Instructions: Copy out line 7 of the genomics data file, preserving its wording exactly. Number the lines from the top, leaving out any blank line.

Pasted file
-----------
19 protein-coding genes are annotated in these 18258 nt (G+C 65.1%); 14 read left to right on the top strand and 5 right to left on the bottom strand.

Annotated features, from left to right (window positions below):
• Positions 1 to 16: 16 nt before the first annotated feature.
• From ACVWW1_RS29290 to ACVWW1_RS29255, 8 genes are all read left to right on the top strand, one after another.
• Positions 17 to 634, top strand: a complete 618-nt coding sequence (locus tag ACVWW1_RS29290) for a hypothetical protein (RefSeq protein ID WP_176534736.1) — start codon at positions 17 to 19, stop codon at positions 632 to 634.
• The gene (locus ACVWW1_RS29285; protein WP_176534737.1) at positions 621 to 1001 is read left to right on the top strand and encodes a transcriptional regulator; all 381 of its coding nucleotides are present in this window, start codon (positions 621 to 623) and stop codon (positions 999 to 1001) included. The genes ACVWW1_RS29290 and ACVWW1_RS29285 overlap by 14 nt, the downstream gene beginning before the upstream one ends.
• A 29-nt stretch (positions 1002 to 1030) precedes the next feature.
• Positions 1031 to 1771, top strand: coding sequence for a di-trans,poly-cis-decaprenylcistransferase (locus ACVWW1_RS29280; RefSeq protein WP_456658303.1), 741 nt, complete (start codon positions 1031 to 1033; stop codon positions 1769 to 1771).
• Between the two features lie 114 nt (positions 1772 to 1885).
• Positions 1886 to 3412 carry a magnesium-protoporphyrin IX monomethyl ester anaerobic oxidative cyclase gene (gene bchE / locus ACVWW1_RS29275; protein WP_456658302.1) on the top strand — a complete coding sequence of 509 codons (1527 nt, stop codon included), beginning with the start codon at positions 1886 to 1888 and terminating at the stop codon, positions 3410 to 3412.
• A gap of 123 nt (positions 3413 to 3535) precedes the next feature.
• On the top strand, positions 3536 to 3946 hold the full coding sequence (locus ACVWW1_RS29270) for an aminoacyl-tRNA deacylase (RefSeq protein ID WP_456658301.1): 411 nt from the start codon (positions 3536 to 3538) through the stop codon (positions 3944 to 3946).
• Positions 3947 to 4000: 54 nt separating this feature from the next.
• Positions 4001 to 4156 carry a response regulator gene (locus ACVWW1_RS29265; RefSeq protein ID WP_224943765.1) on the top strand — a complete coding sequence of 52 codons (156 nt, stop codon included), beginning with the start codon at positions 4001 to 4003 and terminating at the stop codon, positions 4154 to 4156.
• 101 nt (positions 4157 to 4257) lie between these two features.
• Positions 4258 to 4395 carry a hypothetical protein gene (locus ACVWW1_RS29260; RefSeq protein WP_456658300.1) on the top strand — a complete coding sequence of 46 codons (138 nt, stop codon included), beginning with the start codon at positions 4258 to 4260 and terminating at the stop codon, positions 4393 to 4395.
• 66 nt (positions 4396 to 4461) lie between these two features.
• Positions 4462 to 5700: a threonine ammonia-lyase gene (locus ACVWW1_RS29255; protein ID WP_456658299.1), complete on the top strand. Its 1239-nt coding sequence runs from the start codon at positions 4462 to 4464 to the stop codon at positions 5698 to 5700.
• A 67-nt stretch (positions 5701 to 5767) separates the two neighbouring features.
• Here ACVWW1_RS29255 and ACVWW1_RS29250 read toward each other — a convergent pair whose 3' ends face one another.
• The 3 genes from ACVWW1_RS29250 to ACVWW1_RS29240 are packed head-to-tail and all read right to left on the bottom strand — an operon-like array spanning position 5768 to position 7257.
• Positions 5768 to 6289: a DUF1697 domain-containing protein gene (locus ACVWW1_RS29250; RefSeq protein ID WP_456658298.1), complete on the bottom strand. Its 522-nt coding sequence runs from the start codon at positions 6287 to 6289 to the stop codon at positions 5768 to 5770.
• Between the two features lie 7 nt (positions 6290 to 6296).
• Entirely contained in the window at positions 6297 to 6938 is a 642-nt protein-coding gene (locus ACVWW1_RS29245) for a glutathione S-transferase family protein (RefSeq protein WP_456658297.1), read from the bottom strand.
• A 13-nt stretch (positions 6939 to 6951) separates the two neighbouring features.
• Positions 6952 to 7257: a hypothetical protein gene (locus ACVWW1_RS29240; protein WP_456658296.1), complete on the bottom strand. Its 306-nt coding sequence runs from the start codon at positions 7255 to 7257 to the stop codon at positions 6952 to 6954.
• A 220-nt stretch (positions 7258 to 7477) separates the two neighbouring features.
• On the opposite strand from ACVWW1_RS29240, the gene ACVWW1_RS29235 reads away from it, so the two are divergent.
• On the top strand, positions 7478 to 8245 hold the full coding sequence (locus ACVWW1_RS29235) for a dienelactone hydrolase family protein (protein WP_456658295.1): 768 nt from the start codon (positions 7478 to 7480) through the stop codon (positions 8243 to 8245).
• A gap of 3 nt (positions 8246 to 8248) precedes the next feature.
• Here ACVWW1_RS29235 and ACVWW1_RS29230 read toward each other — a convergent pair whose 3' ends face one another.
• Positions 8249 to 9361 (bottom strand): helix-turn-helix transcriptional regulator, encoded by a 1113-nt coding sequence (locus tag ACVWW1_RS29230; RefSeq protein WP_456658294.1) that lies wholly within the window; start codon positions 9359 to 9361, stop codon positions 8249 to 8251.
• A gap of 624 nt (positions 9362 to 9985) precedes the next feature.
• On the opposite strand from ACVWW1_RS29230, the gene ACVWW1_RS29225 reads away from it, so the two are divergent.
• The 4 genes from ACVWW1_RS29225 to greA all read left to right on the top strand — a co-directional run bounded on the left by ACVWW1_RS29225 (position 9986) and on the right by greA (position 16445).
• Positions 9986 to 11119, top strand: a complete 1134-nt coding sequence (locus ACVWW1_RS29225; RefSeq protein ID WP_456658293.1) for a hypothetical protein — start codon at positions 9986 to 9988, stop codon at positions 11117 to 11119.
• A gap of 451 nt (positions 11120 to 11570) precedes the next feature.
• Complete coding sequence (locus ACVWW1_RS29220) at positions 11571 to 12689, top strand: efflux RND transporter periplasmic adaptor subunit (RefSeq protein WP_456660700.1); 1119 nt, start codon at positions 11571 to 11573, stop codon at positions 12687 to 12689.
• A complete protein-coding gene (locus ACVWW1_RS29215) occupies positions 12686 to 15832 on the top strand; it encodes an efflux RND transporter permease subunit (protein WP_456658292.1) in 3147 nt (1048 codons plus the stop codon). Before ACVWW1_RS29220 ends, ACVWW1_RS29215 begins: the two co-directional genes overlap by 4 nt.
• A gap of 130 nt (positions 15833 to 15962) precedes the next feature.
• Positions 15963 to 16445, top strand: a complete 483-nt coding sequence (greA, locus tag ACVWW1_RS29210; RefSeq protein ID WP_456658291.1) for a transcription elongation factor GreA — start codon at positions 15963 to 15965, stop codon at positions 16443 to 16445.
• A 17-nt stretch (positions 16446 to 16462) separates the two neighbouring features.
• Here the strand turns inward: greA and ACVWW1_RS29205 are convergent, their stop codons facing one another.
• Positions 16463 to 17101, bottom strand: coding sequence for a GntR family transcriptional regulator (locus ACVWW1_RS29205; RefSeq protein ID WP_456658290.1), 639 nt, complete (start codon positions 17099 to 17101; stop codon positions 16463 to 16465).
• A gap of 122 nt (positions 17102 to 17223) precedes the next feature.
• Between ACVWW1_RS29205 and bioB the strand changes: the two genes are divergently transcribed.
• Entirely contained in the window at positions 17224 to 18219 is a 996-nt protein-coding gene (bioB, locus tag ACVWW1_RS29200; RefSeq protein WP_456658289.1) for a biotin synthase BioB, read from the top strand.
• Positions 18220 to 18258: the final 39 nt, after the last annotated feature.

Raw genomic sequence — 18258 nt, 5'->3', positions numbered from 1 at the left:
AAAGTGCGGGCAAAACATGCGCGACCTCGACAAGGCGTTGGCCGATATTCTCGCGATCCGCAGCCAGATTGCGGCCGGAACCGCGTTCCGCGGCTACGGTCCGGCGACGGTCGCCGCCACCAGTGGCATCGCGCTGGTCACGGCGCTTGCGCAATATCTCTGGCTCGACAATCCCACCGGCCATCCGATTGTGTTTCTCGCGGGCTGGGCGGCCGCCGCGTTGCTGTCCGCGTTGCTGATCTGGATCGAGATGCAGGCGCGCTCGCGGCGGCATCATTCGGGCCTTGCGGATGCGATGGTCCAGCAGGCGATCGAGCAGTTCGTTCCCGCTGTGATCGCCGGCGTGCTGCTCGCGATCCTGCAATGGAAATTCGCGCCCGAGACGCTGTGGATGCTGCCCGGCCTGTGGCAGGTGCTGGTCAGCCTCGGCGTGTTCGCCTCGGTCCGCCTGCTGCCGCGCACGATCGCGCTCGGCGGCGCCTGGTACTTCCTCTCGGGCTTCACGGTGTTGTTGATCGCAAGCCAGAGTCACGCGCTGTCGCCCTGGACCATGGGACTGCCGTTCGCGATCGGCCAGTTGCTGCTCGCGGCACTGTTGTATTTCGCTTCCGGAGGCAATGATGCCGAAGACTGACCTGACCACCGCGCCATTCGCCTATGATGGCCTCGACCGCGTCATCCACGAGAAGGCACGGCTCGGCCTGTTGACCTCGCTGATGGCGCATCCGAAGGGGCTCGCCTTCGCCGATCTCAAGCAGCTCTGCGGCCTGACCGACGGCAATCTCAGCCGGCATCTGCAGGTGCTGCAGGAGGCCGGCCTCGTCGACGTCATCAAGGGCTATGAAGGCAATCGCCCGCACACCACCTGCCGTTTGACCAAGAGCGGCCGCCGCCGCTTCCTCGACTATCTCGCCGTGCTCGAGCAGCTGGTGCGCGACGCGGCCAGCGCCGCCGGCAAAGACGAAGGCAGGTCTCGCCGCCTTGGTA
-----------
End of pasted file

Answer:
• A 29-nt stretch (positions 1002 to 1030) precedes the next feature.